Why is cancer so difficult to treat?
In many people's minds, cancer and AIDS are the two most horrific diseases. If you ask me, which one will be conquered first between the two? My answer is definitely AIDS.
Why so? Why is cancer so difficult to treat? There are three main reasons in my opinion.
The first reason is that cancer is an "endogenous disease" and cancer cells come from the patient itself, are part of the patient's body.
For "exogenous diseases", such as bacterial infections, we have antibiotics and the effect is very good. Why is antibiotics work so well? Because it is only toxic to bacteria and has no effect on human cells, and can be used at very high concentrations to kill all bacteria, while patients are “unscathed”.
But it’s not that simple to conquer cancer. Although cancer cells are broken human cells, they are still human cells. Therefore, to fix them, we are almost destined to be "to win at a great cost". This is the "side effect" that everyone often hears. For example, traditional chemotherapy drugs can kill fast-growing cells, which is useful for cancer cells, but unfortunately, many normal cells in our body are also growing rapidly, such as hair follicle cells under the scalp. Hair follicle cells are essential for hair growth. Chemotherapy drugs kill cancer cells and kill hair follicle cells. This is why patients with chemotherapy lose their hair. Hematopoietic stem cells responsible for hematopoiesis and maintaining the immune system are also killed, so the immune system of chemotherapy patients is very weak and extremely susceptible to infection. The epithelial cells of the digestive tract are also killed, so the patient has severe diarrhea, no appetite, and so on. Because of these serious side effects, chemotherapy drugs cannot be used in large doses, the concentration must be strictly controlled, and they cannot be used continuously. It is necessary to take a course of treatment. In fact, doctors constantly weigh and even compromise between curing cancer and maintaining the basic life of patients. If chemotherapy drugs can continue to be used in large doses like antibiotics, the cancer has long been cured. This is the main reason why I think AIDS will be overcome first than cancer. After all, AIDS is an "exogenous disease" caused by HIV. In theory, we may find drugs that only kill HIV without affecting human cells.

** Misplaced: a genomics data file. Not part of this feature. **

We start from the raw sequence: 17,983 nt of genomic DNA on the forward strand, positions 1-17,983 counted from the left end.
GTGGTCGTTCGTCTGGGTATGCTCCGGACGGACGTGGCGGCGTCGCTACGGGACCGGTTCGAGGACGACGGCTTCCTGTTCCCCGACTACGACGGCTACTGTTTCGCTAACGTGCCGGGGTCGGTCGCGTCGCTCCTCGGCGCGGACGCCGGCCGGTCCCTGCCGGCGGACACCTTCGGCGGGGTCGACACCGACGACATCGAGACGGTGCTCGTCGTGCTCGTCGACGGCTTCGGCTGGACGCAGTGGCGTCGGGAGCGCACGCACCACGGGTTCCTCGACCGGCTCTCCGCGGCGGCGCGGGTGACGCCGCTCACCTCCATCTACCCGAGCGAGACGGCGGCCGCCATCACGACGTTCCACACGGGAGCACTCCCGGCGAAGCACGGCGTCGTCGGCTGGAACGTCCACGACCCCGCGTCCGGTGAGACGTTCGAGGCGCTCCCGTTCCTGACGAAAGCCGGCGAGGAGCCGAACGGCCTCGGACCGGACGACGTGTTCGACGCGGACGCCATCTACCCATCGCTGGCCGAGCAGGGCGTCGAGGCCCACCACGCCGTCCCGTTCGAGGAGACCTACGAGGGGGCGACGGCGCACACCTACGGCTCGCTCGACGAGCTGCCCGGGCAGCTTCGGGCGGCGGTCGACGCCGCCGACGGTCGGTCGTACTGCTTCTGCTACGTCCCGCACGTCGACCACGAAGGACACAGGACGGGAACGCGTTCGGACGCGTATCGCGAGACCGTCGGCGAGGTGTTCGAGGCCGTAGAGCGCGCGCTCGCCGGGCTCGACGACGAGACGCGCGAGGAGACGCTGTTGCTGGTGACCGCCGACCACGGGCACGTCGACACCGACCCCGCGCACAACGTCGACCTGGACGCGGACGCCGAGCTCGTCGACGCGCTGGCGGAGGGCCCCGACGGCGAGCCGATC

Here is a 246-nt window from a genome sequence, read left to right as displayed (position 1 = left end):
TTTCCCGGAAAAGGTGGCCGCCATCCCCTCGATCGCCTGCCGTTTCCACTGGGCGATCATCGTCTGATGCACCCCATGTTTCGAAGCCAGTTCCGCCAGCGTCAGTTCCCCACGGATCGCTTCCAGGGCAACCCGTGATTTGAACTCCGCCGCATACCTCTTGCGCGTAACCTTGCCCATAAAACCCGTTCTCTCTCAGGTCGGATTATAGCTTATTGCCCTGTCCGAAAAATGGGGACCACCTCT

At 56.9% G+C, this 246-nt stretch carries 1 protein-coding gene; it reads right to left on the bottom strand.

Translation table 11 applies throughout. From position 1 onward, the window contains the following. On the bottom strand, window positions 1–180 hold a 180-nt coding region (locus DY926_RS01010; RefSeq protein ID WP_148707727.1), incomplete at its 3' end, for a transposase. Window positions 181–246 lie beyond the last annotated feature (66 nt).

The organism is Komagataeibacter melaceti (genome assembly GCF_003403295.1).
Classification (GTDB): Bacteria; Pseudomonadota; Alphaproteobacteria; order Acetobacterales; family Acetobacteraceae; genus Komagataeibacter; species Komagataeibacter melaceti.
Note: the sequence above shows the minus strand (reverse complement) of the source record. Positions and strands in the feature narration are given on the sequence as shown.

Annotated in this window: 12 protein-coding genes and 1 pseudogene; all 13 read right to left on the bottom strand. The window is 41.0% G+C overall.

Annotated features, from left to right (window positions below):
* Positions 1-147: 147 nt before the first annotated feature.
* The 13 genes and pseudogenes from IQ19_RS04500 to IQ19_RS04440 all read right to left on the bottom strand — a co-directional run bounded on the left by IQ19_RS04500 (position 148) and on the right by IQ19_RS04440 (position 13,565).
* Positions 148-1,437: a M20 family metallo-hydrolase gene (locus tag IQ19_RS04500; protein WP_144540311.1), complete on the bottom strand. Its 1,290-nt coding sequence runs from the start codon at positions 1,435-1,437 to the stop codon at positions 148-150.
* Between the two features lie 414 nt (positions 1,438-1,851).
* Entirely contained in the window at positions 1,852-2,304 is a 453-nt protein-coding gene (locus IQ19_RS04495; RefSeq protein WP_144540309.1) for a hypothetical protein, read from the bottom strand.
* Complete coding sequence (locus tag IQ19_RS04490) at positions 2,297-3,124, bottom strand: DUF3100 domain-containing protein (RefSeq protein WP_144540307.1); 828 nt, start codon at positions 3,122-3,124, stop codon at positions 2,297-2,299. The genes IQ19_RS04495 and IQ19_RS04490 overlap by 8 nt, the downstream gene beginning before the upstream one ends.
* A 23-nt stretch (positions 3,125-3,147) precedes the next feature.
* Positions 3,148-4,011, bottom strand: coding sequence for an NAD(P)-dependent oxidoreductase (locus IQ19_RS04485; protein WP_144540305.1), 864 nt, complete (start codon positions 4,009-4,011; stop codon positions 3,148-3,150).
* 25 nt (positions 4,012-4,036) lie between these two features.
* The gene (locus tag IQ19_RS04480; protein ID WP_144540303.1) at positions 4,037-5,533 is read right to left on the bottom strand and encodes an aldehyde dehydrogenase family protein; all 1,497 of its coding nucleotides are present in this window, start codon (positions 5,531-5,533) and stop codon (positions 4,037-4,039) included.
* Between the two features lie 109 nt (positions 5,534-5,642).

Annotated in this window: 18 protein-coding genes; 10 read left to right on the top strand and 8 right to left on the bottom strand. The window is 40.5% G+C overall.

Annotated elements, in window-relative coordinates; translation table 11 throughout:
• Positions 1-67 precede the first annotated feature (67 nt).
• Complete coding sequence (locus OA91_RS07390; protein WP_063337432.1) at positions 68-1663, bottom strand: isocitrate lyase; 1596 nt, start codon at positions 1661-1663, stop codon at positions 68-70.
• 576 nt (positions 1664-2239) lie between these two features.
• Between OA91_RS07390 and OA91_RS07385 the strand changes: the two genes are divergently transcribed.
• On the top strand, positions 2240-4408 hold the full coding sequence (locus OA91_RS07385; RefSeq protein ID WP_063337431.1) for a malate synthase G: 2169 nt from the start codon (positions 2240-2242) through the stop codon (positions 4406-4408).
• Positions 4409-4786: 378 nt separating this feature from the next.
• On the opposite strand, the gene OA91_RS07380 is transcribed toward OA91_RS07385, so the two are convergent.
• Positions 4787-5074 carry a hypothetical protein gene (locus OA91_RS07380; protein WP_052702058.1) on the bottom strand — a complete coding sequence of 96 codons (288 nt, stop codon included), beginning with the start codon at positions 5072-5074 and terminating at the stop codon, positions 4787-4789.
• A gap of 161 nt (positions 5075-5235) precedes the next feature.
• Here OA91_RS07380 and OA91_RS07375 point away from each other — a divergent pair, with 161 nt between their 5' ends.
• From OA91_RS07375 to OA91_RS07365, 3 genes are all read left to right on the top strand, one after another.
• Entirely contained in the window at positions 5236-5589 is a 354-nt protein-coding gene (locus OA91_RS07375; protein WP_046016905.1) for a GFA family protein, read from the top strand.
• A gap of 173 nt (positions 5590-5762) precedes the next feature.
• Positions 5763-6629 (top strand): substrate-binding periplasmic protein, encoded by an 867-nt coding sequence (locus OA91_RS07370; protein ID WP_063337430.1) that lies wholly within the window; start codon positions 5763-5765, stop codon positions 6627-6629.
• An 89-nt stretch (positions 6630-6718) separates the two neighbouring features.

The second reason is that cancer is not a single disease, but a combination of tens of thousands of diseases.
There are no two identical leaves in the world, and there are no two identical cancers in the world. For example, lung cancer is the number one cancer killer in China and the United States. China now has nearly 600,000 lung cancer patients per year, and the United States has 160,000. I was often asked: is there any new medicine for lung cancer in the United States? I said: there are, but it is only useful for a small number of patients. For example, Novartis's latest lung cancer drug, Ceritinib, has recently been approved by the FDA, which has a good effect on 3% to 5% of lung cancer patients. But why did the new drug that was spent 10 years of research only work for a small number of patients? According to the pathological classification, lung cancer can be divided into small cell lung cancer and non-small cell lung cancer.